# Mass of Ceramic on a Wire

## Homework Statement

A metal wire is given a ceramic coating to protect it against heat. The machine that applies the coating
does not do so very uniformly.

The wire is in the shape of the curve

The density of the ceramic on the wire is

Use a line integral to calculate the mass of the ceramic on the wire.

## Homework Equations

∫ f(r,t,ρ) drdtdρ

## The Attempt at a Solution

Here's my 'attempt at a solution':
I tried to make a triple integral, but I don't quite know what to do next.
0π0π0π

## Homework Statement

A metal wire is given a ceramic coating to protect it against heat. The machine that applies the coating
does not do so very uniformly.

The wire is in the shape of the curve
View attachment 103255

The density of the ceramic on the wire is
View attachment 103256

Use a line integral to calculate the mass of the ceramic on the wire.

## Homework Equations

∫ f(r,t,ρ) drdtdρ

## The Attempt at a Solution

Here's my 'attempt at a solution':
I tried to make a triple integral, but I don't quite know what to do next.

First, think about how you would find the length of the metal wire (without the ceramic coating). How would you express that length as a line integral?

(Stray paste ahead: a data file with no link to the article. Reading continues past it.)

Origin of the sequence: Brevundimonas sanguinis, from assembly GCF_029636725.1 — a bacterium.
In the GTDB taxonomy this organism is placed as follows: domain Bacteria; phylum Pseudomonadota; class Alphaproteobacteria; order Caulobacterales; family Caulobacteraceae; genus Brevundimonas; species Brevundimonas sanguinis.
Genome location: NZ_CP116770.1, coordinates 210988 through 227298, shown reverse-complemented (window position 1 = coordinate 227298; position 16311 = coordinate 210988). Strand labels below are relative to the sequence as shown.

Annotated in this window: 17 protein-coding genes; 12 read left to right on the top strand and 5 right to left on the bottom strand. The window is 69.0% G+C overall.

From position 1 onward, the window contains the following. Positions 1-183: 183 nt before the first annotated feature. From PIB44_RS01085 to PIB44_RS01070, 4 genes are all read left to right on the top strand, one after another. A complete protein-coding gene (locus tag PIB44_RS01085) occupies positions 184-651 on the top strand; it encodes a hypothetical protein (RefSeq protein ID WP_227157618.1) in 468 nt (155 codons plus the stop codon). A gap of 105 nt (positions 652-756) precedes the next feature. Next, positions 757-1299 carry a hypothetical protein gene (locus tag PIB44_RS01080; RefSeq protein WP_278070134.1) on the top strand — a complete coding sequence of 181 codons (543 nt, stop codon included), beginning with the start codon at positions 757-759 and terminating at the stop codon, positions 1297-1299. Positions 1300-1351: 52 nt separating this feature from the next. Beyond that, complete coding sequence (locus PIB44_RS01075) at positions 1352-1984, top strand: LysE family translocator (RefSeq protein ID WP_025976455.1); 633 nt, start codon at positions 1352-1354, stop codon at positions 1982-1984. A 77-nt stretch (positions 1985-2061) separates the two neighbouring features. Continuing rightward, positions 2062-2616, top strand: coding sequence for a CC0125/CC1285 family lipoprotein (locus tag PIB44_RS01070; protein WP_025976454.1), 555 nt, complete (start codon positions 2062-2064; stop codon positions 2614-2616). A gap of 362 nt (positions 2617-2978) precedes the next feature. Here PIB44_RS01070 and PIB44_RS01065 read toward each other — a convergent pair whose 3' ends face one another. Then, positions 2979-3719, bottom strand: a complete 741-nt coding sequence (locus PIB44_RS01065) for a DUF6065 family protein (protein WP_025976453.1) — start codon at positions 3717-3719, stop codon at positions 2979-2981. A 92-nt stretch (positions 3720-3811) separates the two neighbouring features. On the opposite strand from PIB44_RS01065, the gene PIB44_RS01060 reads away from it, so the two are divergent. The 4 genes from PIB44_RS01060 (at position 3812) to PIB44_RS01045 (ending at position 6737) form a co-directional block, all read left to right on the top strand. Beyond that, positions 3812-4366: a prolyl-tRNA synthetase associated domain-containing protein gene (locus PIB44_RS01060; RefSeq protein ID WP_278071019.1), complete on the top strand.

http://tutorial.math.lamar.edu/Classes/CalcIII/VectorArcLength.aspx

Once you figure out what a small element of the length of the wire is, then apply the density function of the ceramic coating. How would you calculate the total mass of the ceramic?

... because you are not given a diameter for the wire nor the thickness of the coating, so you have no idea what the volume is.
I would take it that the given density is grams/centimetre, not grams/ cubic metre, and that the curve has units of centimetres.

By the way, you can simplify it by a simple substitution for t.

Ok, so I tried to do it in a CAS. Here is what I got...not sure how right it is though.

x = 3 + 2 (Cos[t]^2)
y = 4 - 2 (Sin[t] Cos[t])
z = 2 t
\[Rho] = (x*y)/96
Dx = D[x, t]
Dy = D[y, t]
Dz = D[z, t]
Integrate[\[Rho]*Sqrt[Dx^2 + Dy^2 + Dz^2], {t, 0, \[Pi]}]

=
(Sqrt[2] \[Pi])/3